Most people can’t recall ever feeling “overvalued” in their lives, can you? Even the world’s most successful people—like Charles Schwab—remember plenty of times that they haven’t felt valued. Here are three things you can do today (and a few things he had to do) to build a great company!
1. Do your Values-based Homework: When we explored the idea of being admired in our research, we realized that while people are usually quite clear about their own values and what they admire, they rarely know much about what the people surrounding them value most. It’s ironic: How can you be admired and valued by those around you if you don’t know what they value? When we asked people nationally in our research whether they felt fully valued – overall, people gave that about a 4 or 5 on a scale of 10. The next natural question is, “How well do you know what the important people in your life actually need and value?” This reveals the disconnect. The respondents gave this only about a 2 or 3! We all expect to be admired and rewarded for our contributions, but we haven’t stopped to consider those who are most critical to us in our lives and whether we know how to be relevant and valuable to them. So in order to become more valued and admired, it’s imperative to ask, “How can I be more valuable to my MVPs?
2. Create your List of MVPs. Being admired is really something that each of us can take on as a mission in our work and personal lives, and it starts with understanding the “MVPs” – Most Valuable People – in your life. Who is it that really matters to you in your life and work? Think about that short list… Who is making you valuable at the office? Who supports you in your mission each day? Who are these people in your personal life? That list may include people that you report to, those who work for you, a team that supports you, your family or friends – it’s the people who enable you to do what you do and be successful. In other words, who would you like to be valued by? And what do these people need from you and value most?
3. Be Relevant. It’s important to understand your MVPs – their motivations and their definitions of success – in order to be relevant and valued in their lives. We often act in alignment with our own personal values and expectations without finding the common ground between our values and the needs and values of the most important people in our lives and work. These questions are pertinent whether you are talking about your relationship with a boss, your company’s customers or your kids. It’s a transformational concept – when you understand what you admire vs. what the MVPs in your life value – and that you understand both the overlap and the differences.
I had an amazing day last week – I rode with my mentor Charles “Chuck” Schwab, who I worked with for over 12 years in the early days of Schwab when the company was growing rapidly and we took the company public. I was accompanying him on his private jet to visit locations where he has been highly involved in museums and arts education – a cause that is important to both of us. I’ve also spent time with him on causes like dyslexia – another common cause which we are both passionate about. Chuck is dyslexic – in fact, he was almost kicked out of college twice. He had incredibly difficult challenges early in his career starting businesses and keeping them afloat until he realized that the key to his success would be reaching out to others who had strengths that complemented his weaknesses.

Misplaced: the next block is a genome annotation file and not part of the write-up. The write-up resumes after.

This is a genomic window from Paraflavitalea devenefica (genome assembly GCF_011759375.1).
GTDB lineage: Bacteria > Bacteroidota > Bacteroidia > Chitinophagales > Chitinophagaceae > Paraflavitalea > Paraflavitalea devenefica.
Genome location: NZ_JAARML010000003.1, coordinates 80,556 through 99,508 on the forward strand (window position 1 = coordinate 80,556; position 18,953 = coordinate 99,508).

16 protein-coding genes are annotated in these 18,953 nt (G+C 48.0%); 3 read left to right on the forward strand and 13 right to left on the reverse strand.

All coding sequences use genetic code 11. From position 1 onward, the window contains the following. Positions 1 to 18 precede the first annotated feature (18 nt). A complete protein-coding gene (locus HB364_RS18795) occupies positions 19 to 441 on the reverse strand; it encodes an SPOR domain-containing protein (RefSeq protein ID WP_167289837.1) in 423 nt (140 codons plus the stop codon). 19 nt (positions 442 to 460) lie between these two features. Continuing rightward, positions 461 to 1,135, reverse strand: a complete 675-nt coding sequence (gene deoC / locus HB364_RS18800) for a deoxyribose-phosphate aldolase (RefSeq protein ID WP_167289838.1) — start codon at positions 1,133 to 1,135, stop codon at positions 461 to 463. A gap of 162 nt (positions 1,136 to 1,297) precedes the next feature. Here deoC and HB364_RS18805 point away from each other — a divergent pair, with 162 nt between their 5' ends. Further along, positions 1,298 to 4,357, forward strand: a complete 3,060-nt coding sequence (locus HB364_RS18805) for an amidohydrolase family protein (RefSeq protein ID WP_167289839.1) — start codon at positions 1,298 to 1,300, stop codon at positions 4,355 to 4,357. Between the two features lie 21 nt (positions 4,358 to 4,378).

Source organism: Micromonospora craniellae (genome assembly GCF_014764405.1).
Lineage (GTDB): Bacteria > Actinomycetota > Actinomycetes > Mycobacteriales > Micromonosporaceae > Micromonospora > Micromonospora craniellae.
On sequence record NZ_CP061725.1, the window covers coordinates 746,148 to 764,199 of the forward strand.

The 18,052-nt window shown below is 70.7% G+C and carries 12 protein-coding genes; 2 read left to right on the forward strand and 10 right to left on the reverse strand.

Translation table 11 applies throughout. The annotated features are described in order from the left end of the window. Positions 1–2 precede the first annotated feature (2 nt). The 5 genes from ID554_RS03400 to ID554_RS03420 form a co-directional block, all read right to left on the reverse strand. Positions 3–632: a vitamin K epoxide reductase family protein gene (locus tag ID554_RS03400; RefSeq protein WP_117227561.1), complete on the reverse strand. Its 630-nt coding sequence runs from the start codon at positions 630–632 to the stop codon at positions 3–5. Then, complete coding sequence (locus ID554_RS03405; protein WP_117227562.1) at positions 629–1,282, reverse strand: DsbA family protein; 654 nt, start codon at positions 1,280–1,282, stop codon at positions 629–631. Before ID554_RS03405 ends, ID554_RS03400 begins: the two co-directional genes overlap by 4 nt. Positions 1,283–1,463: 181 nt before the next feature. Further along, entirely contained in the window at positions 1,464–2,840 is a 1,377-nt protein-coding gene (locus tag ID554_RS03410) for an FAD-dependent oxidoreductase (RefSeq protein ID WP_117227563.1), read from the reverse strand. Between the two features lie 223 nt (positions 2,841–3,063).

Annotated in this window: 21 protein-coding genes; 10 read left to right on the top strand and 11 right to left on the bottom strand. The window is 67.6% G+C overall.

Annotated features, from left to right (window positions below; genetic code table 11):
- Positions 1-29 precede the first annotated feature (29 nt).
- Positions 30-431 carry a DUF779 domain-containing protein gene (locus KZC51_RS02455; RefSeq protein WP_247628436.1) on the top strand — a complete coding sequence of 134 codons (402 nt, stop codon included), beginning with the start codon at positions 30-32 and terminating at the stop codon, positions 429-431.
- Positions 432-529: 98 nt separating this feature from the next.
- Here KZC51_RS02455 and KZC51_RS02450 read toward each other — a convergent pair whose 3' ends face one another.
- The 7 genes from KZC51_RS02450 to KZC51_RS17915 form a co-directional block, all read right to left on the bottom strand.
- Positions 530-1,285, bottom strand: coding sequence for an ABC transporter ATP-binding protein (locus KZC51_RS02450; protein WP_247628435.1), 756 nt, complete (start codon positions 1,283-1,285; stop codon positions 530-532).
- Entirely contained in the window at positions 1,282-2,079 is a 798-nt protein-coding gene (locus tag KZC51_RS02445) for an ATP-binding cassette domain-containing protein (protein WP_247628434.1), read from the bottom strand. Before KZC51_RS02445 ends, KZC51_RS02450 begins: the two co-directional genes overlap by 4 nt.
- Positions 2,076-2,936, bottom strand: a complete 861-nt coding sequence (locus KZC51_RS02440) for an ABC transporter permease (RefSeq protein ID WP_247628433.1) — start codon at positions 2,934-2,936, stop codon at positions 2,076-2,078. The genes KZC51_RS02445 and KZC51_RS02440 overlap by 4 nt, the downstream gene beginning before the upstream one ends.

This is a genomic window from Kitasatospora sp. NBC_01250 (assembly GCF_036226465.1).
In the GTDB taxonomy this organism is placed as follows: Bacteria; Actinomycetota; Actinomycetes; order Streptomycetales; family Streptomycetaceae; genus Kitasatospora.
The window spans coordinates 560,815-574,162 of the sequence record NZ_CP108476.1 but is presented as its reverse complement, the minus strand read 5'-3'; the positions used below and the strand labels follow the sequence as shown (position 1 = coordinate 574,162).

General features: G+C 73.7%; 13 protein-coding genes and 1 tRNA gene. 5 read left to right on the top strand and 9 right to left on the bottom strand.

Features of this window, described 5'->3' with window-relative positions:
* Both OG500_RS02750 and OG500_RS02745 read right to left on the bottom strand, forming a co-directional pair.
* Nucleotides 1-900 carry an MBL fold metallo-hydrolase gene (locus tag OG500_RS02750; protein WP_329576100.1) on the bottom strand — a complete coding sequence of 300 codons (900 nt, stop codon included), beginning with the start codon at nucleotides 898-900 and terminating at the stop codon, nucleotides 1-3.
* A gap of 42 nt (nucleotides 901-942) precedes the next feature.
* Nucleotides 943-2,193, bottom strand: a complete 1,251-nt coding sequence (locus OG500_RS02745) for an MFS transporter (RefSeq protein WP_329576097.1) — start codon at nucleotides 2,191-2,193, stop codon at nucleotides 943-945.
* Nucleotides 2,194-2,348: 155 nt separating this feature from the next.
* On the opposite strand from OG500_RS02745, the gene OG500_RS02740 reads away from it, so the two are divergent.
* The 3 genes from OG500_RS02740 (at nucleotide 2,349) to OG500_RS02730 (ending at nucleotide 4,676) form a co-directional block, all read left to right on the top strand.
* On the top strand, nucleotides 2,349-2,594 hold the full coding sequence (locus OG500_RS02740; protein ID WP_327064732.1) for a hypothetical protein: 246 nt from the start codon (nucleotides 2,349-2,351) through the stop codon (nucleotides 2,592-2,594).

Many entrepreneurs think that they are brilliant at everything and can do everything. He admits that even though he thought that he was a pretty bright guy, it was humiliating to nearly get tossed out of business school. As a dyslexic, you realize very quickly that you need to surround yourself with a great team in order to get everything done. It’s a reality check that everyone learns in business at some point – unfortunately, it’s not until we have head handed to us or we are humiliated in a difficult situation that we realize that we really can’t scale something on our own.
Chuck decided to figure out the MVPs that he would need – he assessed his own skills and those that he would need to add to his team in order to be able to scale his business quickly. When he opened the doors at Schwab, he knew that he needed people who had a passion for the things that he was not good at and to give them ownership of those aspects of his overall vision. And under his leadership, each of us felt that we were an integral part of the success of the company, and Schwab has grown to become one of the largest and most ADMIRED companies in investment services.
Each of us has to figure out who our MVPs are, what they value, and what would really “flip the switch” and make them want to own and grow a business. This is when the magic happens – when you find other people who share your values and vision and are willing to join your cause. It’s what enables an entrepreneur to scale a business, or enables you to create a family and positive life together with others. By identifying your MVPs, understanding their values and criteria for success, and giving your MVPs “ownership” (whether it’s tangible or metaphorical ownership) – not only will they feel valued and rewarded – you will become more ADMIRED as well.
Listen to Mark’s entire interview at “Money for Lunch” on BlogTalkRadio.